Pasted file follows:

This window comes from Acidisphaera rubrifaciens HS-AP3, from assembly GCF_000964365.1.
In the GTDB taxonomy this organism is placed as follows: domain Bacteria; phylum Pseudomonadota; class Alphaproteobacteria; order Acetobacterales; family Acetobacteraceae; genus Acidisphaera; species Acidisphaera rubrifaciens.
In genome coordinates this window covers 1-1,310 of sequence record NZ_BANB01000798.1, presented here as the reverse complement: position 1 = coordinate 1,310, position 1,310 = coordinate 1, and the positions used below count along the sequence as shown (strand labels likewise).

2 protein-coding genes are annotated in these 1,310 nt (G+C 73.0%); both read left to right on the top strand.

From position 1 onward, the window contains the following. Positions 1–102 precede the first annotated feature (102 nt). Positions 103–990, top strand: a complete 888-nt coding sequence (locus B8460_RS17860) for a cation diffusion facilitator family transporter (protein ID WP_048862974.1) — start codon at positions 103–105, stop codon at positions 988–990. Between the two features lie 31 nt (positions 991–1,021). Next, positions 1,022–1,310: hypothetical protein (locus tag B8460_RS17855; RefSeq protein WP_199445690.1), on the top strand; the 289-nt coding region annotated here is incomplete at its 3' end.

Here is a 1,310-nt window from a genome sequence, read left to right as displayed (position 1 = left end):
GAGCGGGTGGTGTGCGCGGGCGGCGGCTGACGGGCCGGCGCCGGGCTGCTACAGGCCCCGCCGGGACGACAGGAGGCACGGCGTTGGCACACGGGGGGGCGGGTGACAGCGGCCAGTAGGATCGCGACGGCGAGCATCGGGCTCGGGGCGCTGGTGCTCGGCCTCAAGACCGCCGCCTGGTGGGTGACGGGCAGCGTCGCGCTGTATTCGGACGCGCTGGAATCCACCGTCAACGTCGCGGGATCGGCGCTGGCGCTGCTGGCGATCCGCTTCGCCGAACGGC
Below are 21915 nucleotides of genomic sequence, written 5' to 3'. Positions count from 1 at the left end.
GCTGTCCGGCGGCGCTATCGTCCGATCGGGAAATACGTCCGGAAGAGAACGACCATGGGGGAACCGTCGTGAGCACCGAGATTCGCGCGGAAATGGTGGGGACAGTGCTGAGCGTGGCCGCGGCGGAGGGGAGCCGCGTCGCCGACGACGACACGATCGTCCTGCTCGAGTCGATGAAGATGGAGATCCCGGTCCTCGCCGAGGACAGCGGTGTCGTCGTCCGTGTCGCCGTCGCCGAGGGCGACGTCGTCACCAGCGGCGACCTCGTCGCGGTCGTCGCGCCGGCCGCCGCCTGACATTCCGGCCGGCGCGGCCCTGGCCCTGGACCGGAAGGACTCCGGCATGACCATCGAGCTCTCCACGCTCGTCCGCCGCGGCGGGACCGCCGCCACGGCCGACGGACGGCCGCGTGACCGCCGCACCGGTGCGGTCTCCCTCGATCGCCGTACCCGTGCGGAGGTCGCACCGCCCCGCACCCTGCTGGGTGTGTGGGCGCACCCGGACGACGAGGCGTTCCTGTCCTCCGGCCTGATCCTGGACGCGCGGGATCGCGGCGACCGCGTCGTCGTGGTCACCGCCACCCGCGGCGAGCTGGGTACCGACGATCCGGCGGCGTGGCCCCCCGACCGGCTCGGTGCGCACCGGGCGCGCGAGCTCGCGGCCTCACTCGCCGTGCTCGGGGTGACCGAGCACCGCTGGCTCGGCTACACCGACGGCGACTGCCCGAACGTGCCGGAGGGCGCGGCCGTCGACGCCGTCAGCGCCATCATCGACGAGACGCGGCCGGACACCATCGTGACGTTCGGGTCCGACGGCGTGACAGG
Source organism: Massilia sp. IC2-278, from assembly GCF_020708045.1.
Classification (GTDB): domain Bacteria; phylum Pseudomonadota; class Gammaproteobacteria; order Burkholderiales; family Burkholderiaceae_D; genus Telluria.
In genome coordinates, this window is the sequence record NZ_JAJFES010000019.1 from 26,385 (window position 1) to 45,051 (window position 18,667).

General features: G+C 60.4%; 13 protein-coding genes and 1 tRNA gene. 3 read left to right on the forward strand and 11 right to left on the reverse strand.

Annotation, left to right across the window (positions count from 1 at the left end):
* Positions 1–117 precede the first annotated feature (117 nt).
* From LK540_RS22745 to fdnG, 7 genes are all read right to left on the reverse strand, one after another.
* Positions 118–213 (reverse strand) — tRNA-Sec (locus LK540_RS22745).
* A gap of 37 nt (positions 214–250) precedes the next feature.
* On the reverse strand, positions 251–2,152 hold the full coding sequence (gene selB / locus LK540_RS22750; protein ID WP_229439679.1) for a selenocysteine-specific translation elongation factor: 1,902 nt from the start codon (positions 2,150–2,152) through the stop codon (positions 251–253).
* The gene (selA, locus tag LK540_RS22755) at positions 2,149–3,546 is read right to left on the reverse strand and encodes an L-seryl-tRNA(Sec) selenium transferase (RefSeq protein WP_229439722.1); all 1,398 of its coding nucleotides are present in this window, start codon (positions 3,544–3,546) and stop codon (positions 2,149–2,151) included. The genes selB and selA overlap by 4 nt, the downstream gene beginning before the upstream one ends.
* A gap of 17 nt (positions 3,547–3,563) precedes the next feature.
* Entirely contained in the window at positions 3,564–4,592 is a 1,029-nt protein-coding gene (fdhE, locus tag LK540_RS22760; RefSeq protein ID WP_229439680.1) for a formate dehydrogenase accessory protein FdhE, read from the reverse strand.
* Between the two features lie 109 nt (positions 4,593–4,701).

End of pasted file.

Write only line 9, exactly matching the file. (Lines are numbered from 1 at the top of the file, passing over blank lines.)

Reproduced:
GCTGTCCGGCGGCGCTATCGTCCGATCGGGAAATACGTCCGGAAGAGAACGACCATGGGGGAACCGTCGTGAGCACCGAGATTCGCGCGGAAATGGTGGGGACAGTGCTGAGCGTGGCCGCGGCGGAGGGGAGCCGCGTCGCCGACGACGACACGATCGTCCTGCTCGAGTCGATGAAGATGGAGATCCCGGTCCTCGCCGAGGACAGCGGTGTCGTCGTCCGTGTCGCCGTCGCCGAGGGCGACGTCGTCACCAGCGGCGACCTCGTCGCGGTCGTCGCGCCGGCCGCCGCCTGACATTCCGGCCGGCGCGGCCCTGGCCCTGGACCGGAAGGACTCCGGCATGACCATCGAGCTCTCCACGCTCGTCCGCCGCGGCGGGACCGCCGCCACGGCCGACGGACGGCCGCGTGACCGCCGCACCGGTGCGGTCTCCCTCGATCGCCGTACCCGTGCGGAGGTCGCACCGCCCCGCACCCTGCTGGGTGTGTGGGCGCACCCGGACGACGAGGCGTTCCTGTCCTCCGGCCTGATCCTGGACGCGCGGGATCGCGGCGACCGCGTCGTCGTGGTCACCGCCACCCGCGGCGAGCTGGGTACCGACGATCCGGCGGCGTGGCCCCCCGACCGGCTCGGTGCGCACCGGGCGCGCGAGCTCGCGGCCTCACTCGCCGTGCTCGGGGTGACCGAGCACCGCTGGCTCGGCTACACCGACGGCGACTGCCCGAACGTGCCGGAGGGCGCGGCCGTCGACGCCGTCAGCGCCATCATCGACGAGACGCGGCCGGACACCATCGTGACGTTCGGGTCCGACGGCGTGACAGG